What I have come to disover is that the ‘solid wall if inflexibility’ as you call it, is not as solid as you might think. We have been working with international professionals since 2006. Most of our private clients have found jobs in their field, at a level commensurate with their expertise or have found work that lead them directly back to their chosen careers and objectives. It turns out that effective and well applied strategies are what make the difference. The wall disolves.

      I was mad in 2005. I just could not understand how Canadians were so shortsighted, until I realized that they simply did not understand the problem. At the time it was either shut up or step up to the plate for me.

      I would encourage you to read “Why Internationally Educated Professionals fail” on our site. Ultimately the solution lies in accountability.

      I would like to address your view regarding my elistist attitudes. I suspect that if I had written a blog that talked about the importance of smiling at interviews you reaction might have been different. At the end of the day, I am a coach and part of my job is to provide information that will remove precieved barriers.

      I have been surprised by the response I have recieved regarding this particular blog. There are a few responses on this website and more that I have recieved directly by email. All but one are from IEPs.

      For the most part I have come to believe that IEPs are qualified and their succes is dependant on clear measurable strategies. IEPs face many of the same problems that unemployed Canadians do. Much of the difference is cultural.

      Of interest is that lack smiling, presonal hygiene and other potential barriers to employment are also provided to Candians hoping to reenter the job market. Here are some cultural examples:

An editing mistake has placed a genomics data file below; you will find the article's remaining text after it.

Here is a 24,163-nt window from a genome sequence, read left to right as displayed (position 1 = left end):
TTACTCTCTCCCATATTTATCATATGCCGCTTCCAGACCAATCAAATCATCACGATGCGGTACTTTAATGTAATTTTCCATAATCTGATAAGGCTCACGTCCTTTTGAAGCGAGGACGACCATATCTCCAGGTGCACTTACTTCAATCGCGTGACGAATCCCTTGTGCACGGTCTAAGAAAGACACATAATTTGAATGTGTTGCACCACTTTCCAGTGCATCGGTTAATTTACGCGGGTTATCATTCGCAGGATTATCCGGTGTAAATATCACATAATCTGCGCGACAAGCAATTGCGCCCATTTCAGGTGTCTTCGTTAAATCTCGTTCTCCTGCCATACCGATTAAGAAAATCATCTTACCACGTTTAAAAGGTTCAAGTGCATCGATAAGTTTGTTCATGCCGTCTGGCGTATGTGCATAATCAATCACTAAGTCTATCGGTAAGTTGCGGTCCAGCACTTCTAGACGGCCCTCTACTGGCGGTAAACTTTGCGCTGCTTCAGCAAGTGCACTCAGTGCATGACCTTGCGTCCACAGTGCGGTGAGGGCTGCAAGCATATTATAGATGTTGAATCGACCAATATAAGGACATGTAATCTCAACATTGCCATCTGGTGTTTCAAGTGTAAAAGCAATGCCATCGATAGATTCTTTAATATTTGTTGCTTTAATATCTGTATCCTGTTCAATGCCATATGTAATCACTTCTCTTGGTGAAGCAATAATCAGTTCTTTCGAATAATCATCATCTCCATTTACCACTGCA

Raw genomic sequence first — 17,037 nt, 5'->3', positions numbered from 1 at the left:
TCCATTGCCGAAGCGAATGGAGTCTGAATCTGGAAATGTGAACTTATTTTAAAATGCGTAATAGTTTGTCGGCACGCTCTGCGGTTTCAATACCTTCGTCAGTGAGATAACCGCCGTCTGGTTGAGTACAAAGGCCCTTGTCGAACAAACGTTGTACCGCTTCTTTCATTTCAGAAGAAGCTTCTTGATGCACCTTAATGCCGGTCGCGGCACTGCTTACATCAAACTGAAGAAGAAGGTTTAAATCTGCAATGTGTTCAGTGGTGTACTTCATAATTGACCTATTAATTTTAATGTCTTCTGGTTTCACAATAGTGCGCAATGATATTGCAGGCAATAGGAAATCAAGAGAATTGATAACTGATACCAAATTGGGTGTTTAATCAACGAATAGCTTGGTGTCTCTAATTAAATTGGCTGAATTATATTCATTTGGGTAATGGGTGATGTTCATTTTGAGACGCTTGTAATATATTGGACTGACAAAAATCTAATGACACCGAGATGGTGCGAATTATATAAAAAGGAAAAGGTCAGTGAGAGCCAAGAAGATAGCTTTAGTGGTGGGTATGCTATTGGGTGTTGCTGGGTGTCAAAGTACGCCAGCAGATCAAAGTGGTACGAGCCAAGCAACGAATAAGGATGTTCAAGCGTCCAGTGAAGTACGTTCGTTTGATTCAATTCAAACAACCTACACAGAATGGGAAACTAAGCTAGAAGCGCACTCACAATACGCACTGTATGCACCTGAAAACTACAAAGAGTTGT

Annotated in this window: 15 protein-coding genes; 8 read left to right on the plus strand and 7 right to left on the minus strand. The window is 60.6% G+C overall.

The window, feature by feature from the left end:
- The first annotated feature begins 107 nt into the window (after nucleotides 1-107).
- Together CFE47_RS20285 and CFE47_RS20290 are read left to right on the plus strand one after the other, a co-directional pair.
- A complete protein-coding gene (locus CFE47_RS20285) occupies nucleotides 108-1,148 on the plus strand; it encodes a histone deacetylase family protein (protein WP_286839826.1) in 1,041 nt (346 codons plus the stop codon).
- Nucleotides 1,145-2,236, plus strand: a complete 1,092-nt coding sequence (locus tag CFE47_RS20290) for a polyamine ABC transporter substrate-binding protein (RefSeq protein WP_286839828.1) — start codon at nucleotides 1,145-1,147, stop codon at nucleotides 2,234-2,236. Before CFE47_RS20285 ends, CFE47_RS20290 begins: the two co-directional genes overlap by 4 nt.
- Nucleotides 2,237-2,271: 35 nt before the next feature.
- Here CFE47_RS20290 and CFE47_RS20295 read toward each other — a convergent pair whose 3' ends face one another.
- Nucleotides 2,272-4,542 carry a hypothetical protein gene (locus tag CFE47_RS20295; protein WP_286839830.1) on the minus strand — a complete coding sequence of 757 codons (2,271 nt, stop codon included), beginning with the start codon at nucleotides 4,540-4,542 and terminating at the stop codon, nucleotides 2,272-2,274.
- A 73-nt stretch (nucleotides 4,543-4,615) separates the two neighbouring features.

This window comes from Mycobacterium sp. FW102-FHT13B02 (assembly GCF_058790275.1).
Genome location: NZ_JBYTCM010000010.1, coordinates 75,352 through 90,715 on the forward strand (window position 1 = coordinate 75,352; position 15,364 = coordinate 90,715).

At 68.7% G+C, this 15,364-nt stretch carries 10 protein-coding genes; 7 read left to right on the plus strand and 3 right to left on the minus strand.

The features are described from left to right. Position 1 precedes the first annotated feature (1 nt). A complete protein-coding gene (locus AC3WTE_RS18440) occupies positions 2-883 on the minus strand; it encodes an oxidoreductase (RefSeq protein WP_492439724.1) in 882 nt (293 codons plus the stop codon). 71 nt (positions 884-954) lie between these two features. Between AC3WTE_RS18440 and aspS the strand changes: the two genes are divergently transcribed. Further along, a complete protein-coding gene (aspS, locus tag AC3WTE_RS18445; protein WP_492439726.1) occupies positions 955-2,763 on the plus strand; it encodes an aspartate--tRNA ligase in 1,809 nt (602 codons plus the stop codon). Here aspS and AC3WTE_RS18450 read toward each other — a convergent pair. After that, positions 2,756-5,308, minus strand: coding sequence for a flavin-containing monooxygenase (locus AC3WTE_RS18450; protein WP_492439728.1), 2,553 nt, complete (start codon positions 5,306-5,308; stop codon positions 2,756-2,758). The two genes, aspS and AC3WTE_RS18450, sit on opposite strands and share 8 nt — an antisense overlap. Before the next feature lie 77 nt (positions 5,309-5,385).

In much of Asia you do not look Human Resource professonals or you manager in the eyes – In Canada this comes across as a lack of transparency.

      In many post Soviet States you do not smile at an interview otherwise you might appear stupid – In Canada if you do not smile a hiring manager might think you have behavioural problems.

      If an IEP does not learn how to articulate their strength in a way that a Canadian hiring managers understand, they will not be selected. Simple!

      Here is one links sent to me after the blog was first published regarding colgnes and perfumes in the Canadian workplace. The information is from the Safety Council.

      Finally – I am familiar with many of the hiring standards in the Middle East. Not everything is equal for IEPs there as well. Ask any Philipino that has worked in places such as Dubai.

      Thank you very much for your post!

  4. Mary says:

    Enlightening, Bruce, Naomi and Kaurobi. However, it is not easy coming from another culture to understand immediately. Having lived here for a while, I am quite averse to excesses of perfume on anyone’s clothes and my recognition of it has sharpened over time. In India we sweat much more and need the recourse of perfume or deos frequently, a habit we try to unlearn.. please try to avoid being impatient with us, lesser enlightened folks. Peace!

    • admin says:

      I have resources that inform me that you are not a lesser enlightened folk – whatever that might be! Honestly it is not a matter of patience. Many Canadians need to be informed as well. It is a relatively recent cultural shift, similar to the ban on smoking within the workplace and public places. You will hear the same advice echoed wtihin the halls of professional career transition companies across North America. Thanks for your post!